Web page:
Tom Speers gets caught in James Vincent McMorrow's Headlights
Smuggler director Speers is best known for his breakout short film Boy Saint which was shortlisted for a YDA at Cannes Lions and New Director of the Year at the shots Awards.
Speers is best known for his breakout short film Boy Saint which was shortlisted for a YDA at Cannes Lions and New Director of the Year at the shots Awards.
Composed of portraits, time-lapse photography, as well as Super 8mm, Speers evokes a surreal, dreamlike depiction of everyday life, capturing the artist James and his daughter.
The wandering camera’s movement creates an ethereal effect as it moves through spaces, making use of windows and doorways adding to the energy and dynamism. The images feel wholly integrated with the arrangement of the song and the visuals build in complexity with the track.
Directed remotely, Tom Speers and Elizabeth Doonan, his EP and Head of Music at SMUGGLER, devised a production approach enabling James's wife Emma to shoot James and their daughter at home. The focus was for them to film private conversations between themselves, a way for the viewer to see James in an intimate and authentic way whilst preserving the private details. Embracing the tactile quality of film and a lo-fi aesthetic, Speers developed a detailed shot list with James for his wife Emma to shoot. Speers empowered James to bring details from his life as a father and musician into the story, creating an impressionistic feeling on screen full of life and emotion. Secondary themes of memory and passing of time were explored in a pickup shoot by Speers and DP in London.
Unlock full credits and more with a Source membership.
“I started by asking myself what might be possible to shoot in isolation, in the middle of a pandemic," comments Speers, "but found myself fixating more on what wouldn’t be possible. Then I flipped it, and began to wonder what scenes might actually be improved by the physical absence of a director.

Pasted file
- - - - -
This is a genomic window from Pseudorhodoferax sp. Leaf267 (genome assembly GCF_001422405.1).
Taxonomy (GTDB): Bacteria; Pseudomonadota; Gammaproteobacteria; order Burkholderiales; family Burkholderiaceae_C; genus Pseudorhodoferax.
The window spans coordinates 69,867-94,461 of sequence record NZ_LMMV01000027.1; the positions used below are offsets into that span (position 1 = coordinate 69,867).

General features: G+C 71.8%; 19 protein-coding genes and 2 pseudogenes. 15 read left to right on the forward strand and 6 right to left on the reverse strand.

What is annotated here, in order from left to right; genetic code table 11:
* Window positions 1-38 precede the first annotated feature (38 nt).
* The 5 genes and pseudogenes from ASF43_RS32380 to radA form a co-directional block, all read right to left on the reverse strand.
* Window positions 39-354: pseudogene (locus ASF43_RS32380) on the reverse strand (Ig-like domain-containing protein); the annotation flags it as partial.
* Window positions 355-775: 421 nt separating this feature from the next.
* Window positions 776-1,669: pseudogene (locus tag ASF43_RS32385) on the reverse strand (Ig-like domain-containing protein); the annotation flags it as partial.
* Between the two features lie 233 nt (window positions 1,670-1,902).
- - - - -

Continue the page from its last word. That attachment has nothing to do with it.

"I remembered my dad saying that his favourite photo of himself was one that I had taken of him when I was about 9. By his own admission, he often looks self-conscious in photographs, but not in this one. He attributed his expression in this particular photograph to the fact that it was me taking it, and that he was effectively looking beyond the lens at me, with a feeling of love.
"So by the same principal, having James’s wife Emma film this (and given they were in isolation) it was perfectly suited. I asked that they shoot long conversations and then send me the video with no audio, so that what they said to each other would remain private. This was particularly important because if they could trust the process then the visual authenticity of what happened between them on camera would shine through.
"James and Emma (who did an incredible job of shooting a lot of this video) took on this basic idea along with a simple shot list and really made it into their own. Secondary themes I wanted to explore had to do with memory and the passing of time. Myself and Eoin the DoP shot additional material in isolation to reflect this, and to serve as the energetic drive for more dynamic parts in the song.”